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Introduction to Radiology


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Title: Introduction to Radiology

Introduction to Radiology
Oral and Maxillofacial Radiology I343 DSD
  • Course Credits 3 hours 1 hr Lecture per week, 2
    hrs Practical per week
  • Prerequisite for 443 DSD / Oral and
    Maxillofacial Radiology II

Course Description
  • Dental radiology is a branch of dentistry for
    diagnostic, treatment planning and following-up
    purposes. Complete examination of the oral cavity
    needs both clinical and radiographic
    investigations, therefore this course of dental
    radiology offers the way of examining the hidden
    parts of teeth and their supporting structures.
    This course is considered as an introductory
    course that includes lectures, demonstrations and
    practical applications on the previously given
    lectures. It is consisted of a series of weekly
    lectures and practical extending over two terms.

The use of x-rays is an essential part of
clinical dentistry. As a result, radiographs are
often referred to as the clinician main
diagnostic aid. The range of knowledge of dental
radiography and radiology required can be divided
conveniently into four main sections
  • 1- Basic physics and equipment the production of
    x-rays, their properties and interaction which
    results in the formation of the radiographic
  • 2- Radiography the techniques involved in
    producing the various radiographic images as well
    as the x-ray films and other radiographic
    requirements as well as film processing.
  • 3- Radiation protection the protection of
    patients and dental staff from the harmful
    effects of x-rays.
  • 4-Radiology the interpretation of the
    radiographic images.

  • This course is primarily concerned with the first
    three topics namely physics, radiography and
    protection. Only part of film interpretation for
    simple lesions as caries, periodontal and
    periapical diseases will be covered. However, the
    more comprehensive cases and differential
    diagnosis will be covered in the third year

At the end of this course, the students will be
able to
  • Know how x-rays are produced, identify the
    component parts of the x-ray machine and its
    accessories and list and describe the possible
    interactions of x-rays with matter.
  • List and describe the different types of
    intra-oral and extra-oral x-ray films used in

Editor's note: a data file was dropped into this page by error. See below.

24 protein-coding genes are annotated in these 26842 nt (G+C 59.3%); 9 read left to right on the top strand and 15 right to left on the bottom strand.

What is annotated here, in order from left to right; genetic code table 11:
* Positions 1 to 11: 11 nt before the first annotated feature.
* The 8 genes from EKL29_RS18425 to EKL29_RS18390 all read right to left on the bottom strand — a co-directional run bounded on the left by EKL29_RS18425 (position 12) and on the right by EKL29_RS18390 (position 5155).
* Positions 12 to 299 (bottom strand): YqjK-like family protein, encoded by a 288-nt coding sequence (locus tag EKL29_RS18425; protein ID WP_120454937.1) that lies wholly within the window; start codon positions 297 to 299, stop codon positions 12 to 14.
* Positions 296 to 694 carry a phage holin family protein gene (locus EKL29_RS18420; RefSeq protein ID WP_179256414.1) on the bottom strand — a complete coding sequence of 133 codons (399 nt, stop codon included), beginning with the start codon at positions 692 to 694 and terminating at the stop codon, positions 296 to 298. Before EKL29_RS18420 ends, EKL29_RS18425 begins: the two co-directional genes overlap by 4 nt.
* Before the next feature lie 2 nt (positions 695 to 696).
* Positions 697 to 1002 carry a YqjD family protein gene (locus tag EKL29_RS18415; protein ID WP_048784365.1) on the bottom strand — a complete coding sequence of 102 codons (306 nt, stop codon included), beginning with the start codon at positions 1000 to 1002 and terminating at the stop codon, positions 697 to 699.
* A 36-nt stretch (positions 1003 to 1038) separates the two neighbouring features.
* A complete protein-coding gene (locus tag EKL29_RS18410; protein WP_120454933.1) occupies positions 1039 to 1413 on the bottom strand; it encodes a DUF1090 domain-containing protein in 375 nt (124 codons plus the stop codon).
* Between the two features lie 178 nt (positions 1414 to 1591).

dentistry including their sizes, speeds as well
    as how to store them properly.
  • Identify the quality of x-ray image regarding the
    radiographic density, contrast, sharpness,
    magnification and distortion. Also, knows what is
    required to produce an ideal radiographic image.
  • List, discuss and practice the step-by-step
    procedures for both manual and automatic
  • Make complete intra-oral radiographic survey
    CMS on patients, process, mount then, detect
    and retake the unsatisfactory radiographs.
  • Identify the radiographic anatomical landmarks as
    seen in radiographs, distinguish between
    normalities and normal variations. Also, to
    differentiate between those landmarks and some
    pathological lesions.
  • List and discuss the common causes of
    unsatisfactory radiographs, their causes and how
    to avoid them.
  • Discuss the harmful effects of radiation, both
    the short and long-term effects, whether they are
    somatic or genetic.
  • Protects his patients, the dental staff and
    people in the immediate environment from the
    harmful effects of radiation.
  • Detect, identify and describe the radiographic
    appearance of dental caries, periodontal and
    periapical pathosis. Also, to identify
    radiographically the existence of various dental
    anomalies and regressive changes that may affect
    teeth as well as various forms of trauma to the

Course Contents
  • Introduction Lecture
  • Radiation Physics (I, II)
  • Radiation Biology
  • Radiation Protection
  • Dental X-ray Equipment and Films
  • Dental X-ray Image Characteristics
  • Processing of X-ray Film
  • Intra-oral Radiographic Techniques (I, II, III)
  • Normal Radiographic Anatomy
  • Common Causes of Unsatisfactory Radiographs
  • Interpretation of Dental Caries and the
    Assessment of Restorations
  • Interpretation of Periapical Tissues and Pathosis
  • Interpretation of Periodontal Tissues and
    Periodontal Disease

  • Oral Radiology Principles and Interpretation. 5th
    Edition. By White and Pharoh.
  • Dental Radiography, Principles and Techniques.
    2nd Edition. By Joen Haring and Laura Jansen.
  • Essentials of Dental Radiography and
    Radiobiology. 3rd Edition. By Eric Whaites.

EvaluationGrades will be based on
  • Continuous Assessment (Quizzes, Homework,
    Assignment) 20 marks
  • Mid-Year Exam 20 marks
  • Practical 20 marks
  • Final Exam (Written) 40 marks

Main Diagnostic Aid
  • Clinical Examination Radiographs
  • Diagnosis
  • Treatment

Knowledge of dental radiography radiology
  1. Basic physics equipment the production of
    X-ray, their properties interactions which
    result in the formation of the radiographic image
  2. Radiation protection the protection of patients
    dental staff from the harmful effects of X-ray
  3. Radiography the techniques involved in producing
    the various radiographic images
  4. Radiology the interpretation of these
    radiographic images

Basic Terms
  • Radiation A form of energy carried by waves or a
    stream of particles
  • X-radiation A high-energy radiation produced by
    the collision of a beam of electrons with a metal
    target in an X-ray tube
  • X-ray A beam of energy that has the power to
    penetrate substances record image shadows on
    photographic film
  • Radiology A branch of medical science that deals